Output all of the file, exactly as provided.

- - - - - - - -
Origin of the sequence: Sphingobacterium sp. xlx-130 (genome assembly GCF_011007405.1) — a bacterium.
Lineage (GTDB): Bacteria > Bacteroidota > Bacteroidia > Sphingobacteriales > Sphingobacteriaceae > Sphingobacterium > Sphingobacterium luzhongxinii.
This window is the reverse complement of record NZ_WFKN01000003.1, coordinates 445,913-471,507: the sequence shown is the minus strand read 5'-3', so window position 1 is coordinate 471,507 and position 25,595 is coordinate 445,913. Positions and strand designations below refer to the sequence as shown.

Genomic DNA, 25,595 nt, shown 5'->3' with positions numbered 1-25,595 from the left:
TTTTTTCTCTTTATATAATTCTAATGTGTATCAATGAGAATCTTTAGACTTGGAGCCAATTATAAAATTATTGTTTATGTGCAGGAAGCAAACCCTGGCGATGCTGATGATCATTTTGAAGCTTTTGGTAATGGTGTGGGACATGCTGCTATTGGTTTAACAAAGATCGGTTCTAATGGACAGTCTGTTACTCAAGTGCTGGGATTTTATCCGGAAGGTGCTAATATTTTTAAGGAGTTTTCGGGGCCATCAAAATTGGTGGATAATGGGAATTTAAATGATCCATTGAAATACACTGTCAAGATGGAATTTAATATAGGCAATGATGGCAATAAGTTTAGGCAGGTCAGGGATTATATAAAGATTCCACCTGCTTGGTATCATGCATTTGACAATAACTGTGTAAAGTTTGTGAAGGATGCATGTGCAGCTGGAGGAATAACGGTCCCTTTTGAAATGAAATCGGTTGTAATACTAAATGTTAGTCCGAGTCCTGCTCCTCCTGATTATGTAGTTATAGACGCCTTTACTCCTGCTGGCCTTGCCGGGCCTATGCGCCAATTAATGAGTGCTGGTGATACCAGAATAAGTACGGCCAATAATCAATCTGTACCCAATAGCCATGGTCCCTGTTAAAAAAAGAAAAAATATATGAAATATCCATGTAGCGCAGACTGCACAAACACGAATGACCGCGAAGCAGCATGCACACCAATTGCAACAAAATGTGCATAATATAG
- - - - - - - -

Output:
Origin of the sequence: Sphingobacterium sp. xlx-130 (genome assembly GCF_011007405.1) — a bacterium.
Lineage (GTDB): Bacteria > Bacteroidota > Bacteroidia > Sphingobacteriales > Sphingobacteriaceae > Sphingobacterium > Sphingobacterium luzhongxinii.
This window is the reverse complement of record NZ_WFKN01000003.1, coordinates 445,913-471,507: the sequence shown is the minus strand read 5'-3', so window position 1 is coordinate 471,507 and position 25,595 is coordinate 445,913. Positions and strand designations below refer to the sequence as shown.

Genomic DNA, 25,595 nt, shown 5'->3' with positions numbered 1-25,595 from the left:
TTTTTTCTCTTTATATAATTCTAATGTGTATCAATGAGAATCTTTAGACTTGGAGCCAATTATAAAATTATTGTTTATGTGCAGGAAGCAAACCCTGGCGATGCTGATGATCATTTTGAAGCTTTTGGTAATGGTGTGGGACATGCTGCTATTGGTTTAACAAAGATCGGTTCTAATGGACAGTCTGTTACTCAAGTGCTGGGATTTTATCCGGAAGGTGCTAATATTTTTAAGGAGTTTTCGGGGCCATCAAAATTGGTGGATAATGGGAATTTAAATGATCCATTGAAATACACTGTCAAGATGGAATTTAATATAGGCAATGATGGCAATAAGTTTAGGCAGGTCAGGGATTATATAAAGATTCCACCTGCTTGGTATCATGCATTTGACAATAACTGTGTAAAGTTTGTGAAGGATGCATGTGCAGCTGGAGGAATAACGGTCCCTTTTGAAATGAAATCGGTTGTAATACTAAATGTTAGTCCGAGTCCTGCTCCTCCTGATTATGTAGTTATAGACGCCTTTACTCCTGCTGGCCTTGCCGGGCCTATGCGCCAATTAATGAGTGCTGGTGATACCAGAATAAGTACGGCCAATAATCAATCTGTACCCAATAGCCATGGTCCCTGTTAAAAAAAGAAAAAATATATGAAATATCCATGTAGCGCAGACTGCACAAACACGAATGACCGCGAAGCAGCATGCACACCAATTGCAACAAAATGTGCATAATATAG